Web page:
Lincoln University College, Malaysia (e-ISBN:- 978-967-2819-14-1) in collaboration with
Lincoln Research and Publications Limited, Australia (ISBN:- 978-967-2819-05-9)
Amrita Dutta Netaji Nagar Co lege, Kolkata, West Bengal, India
Corresponding Author’s Email: firstname.lastname@example.org
Sustainable entrepreneurship is a concept that focuses on the long-term social and environmental ramifications of business decisions. In this article, we look into the conflicts between the ideas of sustainability and entrepreneurship. We delve into the general approach in which an entrepreneur undertakes a new business venture and the implications of adopting sustainable business practices in the face of market competition. We discuss the benefits of being an early adopter of sustainable entrepreneurship as well as the challenges that will impede its global acceptance. We finish the article with a case study of a small-scale business idea and ponder the role of sustainable entrepreneurship in shaping the future.
Keywords: Blithely, Obliteration, Eco-friendly
In recent human history, businesses around the world have continually undermined environment and long-term human well-being to maximize fiscal interest. There are innumerable instances of large organizations blithely overlooking the ramifications of the noise and pollution emanating from their business endeavors. Oil spills, carbon emissions, felling of trees, and overuse of oil and timber form the long list of relentless activities that pose major threats to natural environments. Therefore, it is not an exaggeration to suggest that the terms ‘sustainable’ and ‘entrepreneur’ do not always go hand in hand. However, very few would argue that sustainable entrepreneurship is also the need of the hour as well as our last resort to prevent the obliteration of life from the face of this planet. Incidentally, the word ‘entrepreneur’ originated from a French word, meaning to undertake. One can only hope that the future entrepreneurs will truly undertake a mission of rescuing the environment and not plunder it.
Let us take a step back to ponder what an entrepreneur’s undertaking truly is. Traditionally, the goal of the entrepreneur has been to act as a bridge between the suppliers and end users. Frese and Gielnik (2014) have pointed out that an entrepreneur tends to exploit any profitable business opportunity in the following three phases. First, he seeks out a viable business proposition through market research.
Second, he puts together the necessary resources needed to bring the idea to fruition. Third, he starts the venture and works toward its overall growth. It stands to reason that an entrepreneur’s journey through these steps is not an easy one – he is constantly challenged by the market forces and is striving to make his proposition more attractive to the end users. Needless to say, the environmental impact of his business is the last thing on his mind.
This is a good time to float the idea of sustainable entrepreneurship. As mentioned earlier, it is a marriage of two seemingly dissimilar ideas sustainable and entrepreneur. Sustainable entrepreneurship attempts to balance the immediate payoffs of the business with large-scale market success and societal and environmental innovation. Schaltegger and Wagner (2011) has rightly pointed out that a sustainable entrepreneur assumes a social responsibility for his actions. In other words, he is committed to meeting the supply demands of his product or services, while minimizing the negative environmental and social effects therefrom. Oftentimes, a sustainable entrepreneur ends up seeking out complex environmental and social issues and realizes a successful business model to overcome the problem. Given that a vast majority of business are operating with unsustainable methods, the sustainable entrepreneur is also a bit of a maverick trying to turn things around. To achieve these goals, he employs cost reduction, eco-friendly practices, public awareness campaigns to catch public attention.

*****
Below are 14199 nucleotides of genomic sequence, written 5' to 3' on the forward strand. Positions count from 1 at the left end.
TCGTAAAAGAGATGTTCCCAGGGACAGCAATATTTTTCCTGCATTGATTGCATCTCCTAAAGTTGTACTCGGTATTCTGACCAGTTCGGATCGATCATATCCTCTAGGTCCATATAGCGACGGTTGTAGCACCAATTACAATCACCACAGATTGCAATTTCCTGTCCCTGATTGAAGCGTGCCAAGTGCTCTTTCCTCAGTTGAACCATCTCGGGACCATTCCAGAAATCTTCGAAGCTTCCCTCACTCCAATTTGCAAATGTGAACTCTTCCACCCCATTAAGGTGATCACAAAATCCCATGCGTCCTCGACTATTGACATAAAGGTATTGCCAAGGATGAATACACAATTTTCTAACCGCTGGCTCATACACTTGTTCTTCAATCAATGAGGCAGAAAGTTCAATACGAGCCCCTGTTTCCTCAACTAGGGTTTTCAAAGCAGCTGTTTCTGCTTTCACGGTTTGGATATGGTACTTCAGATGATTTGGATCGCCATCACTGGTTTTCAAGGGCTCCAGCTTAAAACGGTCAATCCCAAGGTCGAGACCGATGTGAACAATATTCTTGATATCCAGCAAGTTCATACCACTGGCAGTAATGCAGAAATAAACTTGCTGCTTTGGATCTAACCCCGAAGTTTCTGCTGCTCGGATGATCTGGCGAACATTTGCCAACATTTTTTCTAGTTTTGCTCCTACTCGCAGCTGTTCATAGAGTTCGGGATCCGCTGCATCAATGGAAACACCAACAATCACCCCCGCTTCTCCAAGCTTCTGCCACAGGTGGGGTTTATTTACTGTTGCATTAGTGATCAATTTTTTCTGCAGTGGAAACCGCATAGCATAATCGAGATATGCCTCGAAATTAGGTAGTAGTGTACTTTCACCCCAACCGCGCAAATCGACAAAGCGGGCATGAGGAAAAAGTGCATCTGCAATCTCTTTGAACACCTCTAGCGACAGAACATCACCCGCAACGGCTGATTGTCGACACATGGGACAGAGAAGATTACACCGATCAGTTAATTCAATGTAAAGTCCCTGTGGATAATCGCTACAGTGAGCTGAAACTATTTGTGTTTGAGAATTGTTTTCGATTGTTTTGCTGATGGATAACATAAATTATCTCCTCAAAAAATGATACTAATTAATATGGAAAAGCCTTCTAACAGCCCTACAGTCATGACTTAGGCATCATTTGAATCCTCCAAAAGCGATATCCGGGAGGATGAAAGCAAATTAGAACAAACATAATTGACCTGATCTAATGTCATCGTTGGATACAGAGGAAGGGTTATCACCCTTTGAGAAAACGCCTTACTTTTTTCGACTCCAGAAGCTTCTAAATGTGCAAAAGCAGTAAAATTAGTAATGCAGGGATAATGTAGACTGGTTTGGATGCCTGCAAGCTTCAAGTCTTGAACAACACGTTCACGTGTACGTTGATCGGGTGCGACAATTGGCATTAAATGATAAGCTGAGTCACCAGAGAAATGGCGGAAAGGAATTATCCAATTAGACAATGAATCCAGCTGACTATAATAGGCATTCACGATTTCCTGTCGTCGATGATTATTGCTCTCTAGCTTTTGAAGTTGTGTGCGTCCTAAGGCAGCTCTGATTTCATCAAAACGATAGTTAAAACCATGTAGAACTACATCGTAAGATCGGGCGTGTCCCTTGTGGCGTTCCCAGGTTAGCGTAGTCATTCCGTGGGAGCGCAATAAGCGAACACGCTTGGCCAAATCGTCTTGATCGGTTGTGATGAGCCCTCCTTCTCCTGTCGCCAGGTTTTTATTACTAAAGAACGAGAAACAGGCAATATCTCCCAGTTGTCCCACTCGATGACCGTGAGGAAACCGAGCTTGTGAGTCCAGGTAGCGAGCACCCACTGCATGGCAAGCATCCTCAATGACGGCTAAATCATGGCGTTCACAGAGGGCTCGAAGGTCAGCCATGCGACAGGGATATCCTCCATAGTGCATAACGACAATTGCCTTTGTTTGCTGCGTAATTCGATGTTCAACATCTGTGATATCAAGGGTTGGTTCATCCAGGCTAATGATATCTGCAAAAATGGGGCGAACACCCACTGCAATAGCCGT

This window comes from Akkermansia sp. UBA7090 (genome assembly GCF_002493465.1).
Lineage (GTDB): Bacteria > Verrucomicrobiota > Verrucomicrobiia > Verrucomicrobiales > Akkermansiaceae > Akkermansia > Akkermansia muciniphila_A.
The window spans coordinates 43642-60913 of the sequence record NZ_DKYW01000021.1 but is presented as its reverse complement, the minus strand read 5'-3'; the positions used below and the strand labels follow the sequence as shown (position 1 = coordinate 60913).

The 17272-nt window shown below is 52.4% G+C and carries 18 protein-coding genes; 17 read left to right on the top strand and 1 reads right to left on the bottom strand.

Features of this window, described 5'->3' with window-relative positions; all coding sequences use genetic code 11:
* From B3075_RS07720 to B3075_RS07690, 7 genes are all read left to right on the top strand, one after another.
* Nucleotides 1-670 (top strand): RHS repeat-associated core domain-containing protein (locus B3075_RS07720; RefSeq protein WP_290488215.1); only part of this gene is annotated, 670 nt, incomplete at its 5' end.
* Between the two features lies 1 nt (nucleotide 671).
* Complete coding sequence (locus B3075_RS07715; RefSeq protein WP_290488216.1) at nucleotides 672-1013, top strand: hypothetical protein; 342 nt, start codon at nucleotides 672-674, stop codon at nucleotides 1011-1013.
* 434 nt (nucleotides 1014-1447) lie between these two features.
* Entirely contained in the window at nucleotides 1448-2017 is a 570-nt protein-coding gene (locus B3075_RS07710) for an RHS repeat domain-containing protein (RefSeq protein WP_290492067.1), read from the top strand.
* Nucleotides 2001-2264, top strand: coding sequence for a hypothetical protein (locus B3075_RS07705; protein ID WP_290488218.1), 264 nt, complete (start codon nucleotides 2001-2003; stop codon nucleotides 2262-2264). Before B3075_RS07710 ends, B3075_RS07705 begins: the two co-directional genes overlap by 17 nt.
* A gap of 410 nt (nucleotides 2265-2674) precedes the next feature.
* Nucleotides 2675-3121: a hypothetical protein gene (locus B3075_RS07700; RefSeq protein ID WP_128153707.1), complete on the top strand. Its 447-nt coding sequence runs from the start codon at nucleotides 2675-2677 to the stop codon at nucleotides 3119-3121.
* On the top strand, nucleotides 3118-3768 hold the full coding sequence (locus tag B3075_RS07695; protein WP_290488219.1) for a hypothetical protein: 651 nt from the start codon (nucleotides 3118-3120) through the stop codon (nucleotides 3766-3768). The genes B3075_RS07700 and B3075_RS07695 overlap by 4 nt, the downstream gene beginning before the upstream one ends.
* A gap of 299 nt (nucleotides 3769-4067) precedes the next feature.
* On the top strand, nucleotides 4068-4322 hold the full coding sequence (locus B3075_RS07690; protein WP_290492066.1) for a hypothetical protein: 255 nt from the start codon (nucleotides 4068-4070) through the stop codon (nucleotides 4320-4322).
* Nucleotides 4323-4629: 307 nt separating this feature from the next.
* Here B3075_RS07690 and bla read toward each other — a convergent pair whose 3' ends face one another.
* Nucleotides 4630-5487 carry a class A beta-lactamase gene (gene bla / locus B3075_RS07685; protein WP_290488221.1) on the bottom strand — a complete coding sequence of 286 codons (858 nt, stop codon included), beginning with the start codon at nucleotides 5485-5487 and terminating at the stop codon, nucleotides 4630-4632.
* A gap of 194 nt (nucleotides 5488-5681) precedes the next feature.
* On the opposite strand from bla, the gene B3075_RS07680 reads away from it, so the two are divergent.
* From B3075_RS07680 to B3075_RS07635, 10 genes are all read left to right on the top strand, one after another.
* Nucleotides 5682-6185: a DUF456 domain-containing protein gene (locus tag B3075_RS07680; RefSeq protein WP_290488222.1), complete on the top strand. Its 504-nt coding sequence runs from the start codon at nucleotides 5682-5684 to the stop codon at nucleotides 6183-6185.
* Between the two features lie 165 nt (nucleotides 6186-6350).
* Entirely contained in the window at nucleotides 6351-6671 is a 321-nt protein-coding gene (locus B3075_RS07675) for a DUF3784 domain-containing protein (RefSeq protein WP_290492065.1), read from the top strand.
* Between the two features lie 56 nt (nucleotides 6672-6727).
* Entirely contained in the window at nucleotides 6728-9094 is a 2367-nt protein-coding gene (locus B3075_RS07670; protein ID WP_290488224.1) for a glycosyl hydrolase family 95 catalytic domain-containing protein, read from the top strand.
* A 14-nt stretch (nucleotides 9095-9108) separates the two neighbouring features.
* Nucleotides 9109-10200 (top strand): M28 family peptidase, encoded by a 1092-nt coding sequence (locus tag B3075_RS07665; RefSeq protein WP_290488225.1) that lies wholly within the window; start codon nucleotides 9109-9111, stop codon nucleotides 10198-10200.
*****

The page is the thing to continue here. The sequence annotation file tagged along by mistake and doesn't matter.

The most important thing to recommend for an entrepreneur to realise very consciously the field or market they are entering. First, need to assess the every possible perspective, the viability of the idea or concept and also the competition and upskill behind the planning of business of any sort.
In this context, I remember the utterances of a Social Entrepreneur, Milan Ganatra, Cofounder and CEO of 1Silverbullet, who said that currently we cannot deny the increasing acceptance of digital operations especially from the pandemic period. Now what we need is a certain amount to invest in the business and the will to work hard.
It was suggested by Ganatra that now is the time to work on a hybrid model. The opinion of common men is like the impact of COVID-19 has been multi-fold. It has created an opportunity for those looking to do their own thing.
One can tie up with a big e-commerce company that needs delivery agents to drop products at the consumer’s doorstep. This service would be helpful to those who cannot step out themselves.
This brings a very important question to the fore – why would an entrepreneur, whose primary objective is to optimize his monetary returns, look to incorporate sustainable methods into his toolkit? This question is an imperative because a rational entrepreneur will look to weigh the risks-to-reward trade-off for his actions. There are actually several advantages of sustainable entrepreneurship, especially for budding entrepreneurs.
. Businesses function on novelty – how different is your product from those of others? Environment truly can offer that edge to the sustainable entrepreneurs. Specifically, the fact that a business is abiding by the government regulations and expressing concerns over the depleting natural resources makes it a unique proposition. The end users are considerably more trusting of products that follow the prescribed guidelines.
· While sustainable business models come with a higher initial investment, they possess a significantly lower maintenance cost. Sustainable practices coupled with customer goodwill promises a higher long-term reward to the entrepreneur.
· There are innumerable businesses that invest funds towards battling legal cases against disgruntled customers and government agencies. A sustainable entrepreneur is actually capable of cutting down on all those expenses by sheer dint of his eco-friendly practices. This is also a reason why skilled individuals would like to get hired by a sustainable business as opposed to an organization with a dubious track record of causing environmental and social hazard.